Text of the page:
# Logarithms

### Definition of a Logarithm

*If:*

*Then:*

*Where,*

* b = "Base" of the logarithm*

"log" denotes a common logarithm (base = 10), while "ln" denotes a natural logarithm (base = e).

### Properties of Logarithms

These properties of logarithms come in handy for performing complex multiplication and division operations. They are an example of something called a *transform function*, whereby one type of mathematical operation is transformed into another type of mathematical operation that is simpler to solve. Using a table of logarithm figures, one can multiply or divide numbers by adding or subtracting their logarithms, respectively. then looking up that logarithm figure in the table and seeing what the final product or quotient is.

Slide rules work on this principle of logarithms by performing multiplication and division through addition and subtraction of distances on the slide.

Marks on a slide rule's scales are spaced in a logarithmic fashion, so that a linear positioning of the scale or cursor results in a nonlinear indication as read on the scale(s). Adding or subtracting lengths on these logarithmic scales results in an indication equivalent to the product or quotient, respectively, of those lengths.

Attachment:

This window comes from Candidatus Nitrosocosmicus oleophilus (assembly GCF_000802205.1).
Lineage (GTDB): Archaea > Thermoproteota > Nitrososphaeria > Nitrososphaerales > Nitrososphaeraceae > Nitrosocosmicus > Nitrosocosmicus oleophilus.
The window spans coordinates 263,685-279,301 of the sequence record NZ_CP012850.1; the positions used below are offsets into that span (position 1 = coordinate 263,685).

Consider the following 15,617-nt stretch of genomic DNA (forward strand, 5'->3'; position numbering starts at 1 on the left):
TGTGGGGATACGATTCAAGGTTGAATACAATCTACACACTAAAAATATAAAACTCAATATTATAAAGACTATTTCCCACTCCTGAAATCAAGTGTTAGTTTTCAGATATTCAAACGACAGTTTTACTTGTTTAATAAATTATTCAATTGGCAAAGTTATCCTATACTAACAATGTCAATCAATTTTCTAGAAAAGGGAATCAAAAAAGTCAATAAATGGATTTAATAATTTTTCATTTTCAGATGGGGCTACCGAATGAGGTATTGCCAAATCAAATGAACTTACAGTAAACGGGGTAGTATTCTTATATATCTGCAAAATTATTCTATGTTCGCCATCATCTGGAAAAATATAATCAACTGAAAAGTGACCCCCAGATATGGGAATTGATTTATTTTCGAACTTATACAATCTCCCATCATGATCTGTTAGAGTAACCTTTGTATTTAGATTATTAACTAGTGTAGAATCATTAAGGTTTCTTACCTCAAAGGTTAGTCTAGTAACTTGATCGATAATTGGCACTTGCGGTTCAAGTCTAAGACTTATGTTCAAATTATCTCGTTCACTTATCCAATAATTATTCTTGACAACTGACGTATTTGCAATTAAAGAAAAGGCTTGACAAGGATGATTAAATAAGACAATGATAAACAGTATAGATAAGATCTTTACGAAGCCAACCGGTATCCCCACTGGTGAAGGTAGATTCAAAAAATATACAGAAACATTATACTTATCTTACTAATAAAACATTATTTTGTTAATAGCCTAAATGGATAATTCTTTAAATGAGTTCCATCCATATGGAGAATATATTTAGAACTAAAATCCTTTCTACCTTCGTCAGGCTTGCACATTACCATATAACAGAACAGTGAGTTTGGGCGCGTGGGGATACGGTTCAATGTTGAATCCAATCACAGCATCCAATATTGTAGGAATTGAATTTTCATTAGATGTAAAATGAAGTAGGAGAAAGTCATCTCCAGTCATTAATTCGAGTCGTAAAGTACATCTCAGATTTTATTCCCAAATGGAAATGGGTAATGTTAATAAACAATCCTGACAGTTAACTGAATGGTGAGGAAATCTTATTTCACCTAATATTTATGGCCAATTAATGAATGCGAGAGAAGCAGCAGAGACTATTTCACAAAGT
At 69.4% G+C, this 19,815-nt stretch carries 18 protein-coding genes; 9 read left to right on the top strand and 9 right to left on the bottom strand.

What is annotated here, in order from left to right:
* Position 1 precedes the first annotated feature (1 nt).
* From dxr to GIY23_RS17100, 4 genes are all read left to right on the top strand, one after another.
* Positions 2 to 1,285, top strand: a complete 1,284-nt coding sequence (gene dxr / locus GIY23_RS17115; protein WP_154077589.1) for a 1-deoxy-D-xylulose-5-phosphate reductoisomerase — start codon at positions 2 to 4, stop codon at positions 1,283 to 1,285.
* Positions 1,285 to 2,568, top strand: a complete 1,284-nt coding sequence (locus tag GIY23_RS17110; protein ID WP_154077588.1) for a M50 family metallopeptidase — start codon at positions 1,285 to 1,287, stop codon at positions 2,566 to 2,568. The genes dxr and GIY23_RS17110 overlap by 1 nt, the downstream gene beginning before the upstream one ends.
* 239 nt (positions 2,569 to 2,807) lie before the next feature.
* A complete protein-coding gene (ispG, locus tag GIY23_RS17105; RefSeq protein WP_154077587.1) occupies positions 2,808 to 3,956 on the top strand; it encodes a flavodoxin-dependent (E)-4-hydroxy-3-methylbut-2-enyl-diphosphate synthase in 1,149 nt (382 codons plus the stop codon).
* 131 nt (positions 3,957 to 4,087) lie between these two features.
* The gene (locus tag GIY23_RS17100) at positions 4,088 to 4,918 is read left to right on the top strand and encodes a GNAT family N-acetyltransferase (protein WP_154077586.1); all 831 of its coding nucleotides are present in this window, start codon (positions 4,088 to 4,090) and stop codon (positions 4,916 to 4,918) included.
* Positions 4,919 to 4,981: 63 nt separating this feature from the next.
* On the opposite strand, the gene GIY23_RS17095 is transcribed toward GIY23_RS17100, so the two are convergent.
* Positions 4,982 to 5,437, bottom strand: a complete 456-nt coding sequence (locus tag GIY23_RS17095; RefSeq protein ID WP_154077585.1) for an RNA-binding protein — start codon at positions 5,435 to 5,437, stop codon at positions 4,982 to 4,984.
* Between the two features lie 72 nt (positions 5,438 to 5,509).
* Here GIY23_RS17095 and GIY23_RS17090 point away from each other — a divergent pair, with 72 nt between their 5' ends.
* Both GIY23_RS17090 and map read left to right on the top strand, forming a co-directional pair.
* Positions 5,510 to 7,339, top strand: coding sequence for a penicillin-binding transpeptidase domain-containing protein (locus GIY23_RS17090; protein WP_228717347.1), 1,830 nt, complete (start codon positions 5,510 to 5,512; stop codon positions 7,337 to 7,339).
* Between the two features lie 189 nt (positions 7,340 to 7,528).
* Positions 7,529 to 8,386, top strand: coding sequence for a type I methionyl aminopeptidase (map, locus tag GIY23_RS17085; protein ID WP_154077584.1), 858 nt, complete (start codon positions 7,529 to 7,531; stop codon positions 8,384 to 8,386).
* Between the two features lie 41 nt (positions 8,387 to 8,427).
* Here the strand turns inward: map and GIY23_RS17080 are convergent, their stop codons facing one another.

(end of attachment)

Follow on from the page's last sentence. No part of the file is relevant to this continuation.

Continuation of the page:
Most slide rules were also equipped with special scales for trigonometric functions, powers, roots, and other useful arithmetic functions.

**Lessons In Electric Circuits** copyright (C) 2000-2020 Tony R. Kuphaldt, under the terms and conditions of the *CC BY License**.*

**Lessons In Electric Circuits**

*CC BY License*

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See the Design Science License (Appendix 3) for details regarding copying and distribution.

Revised July 25, 2007

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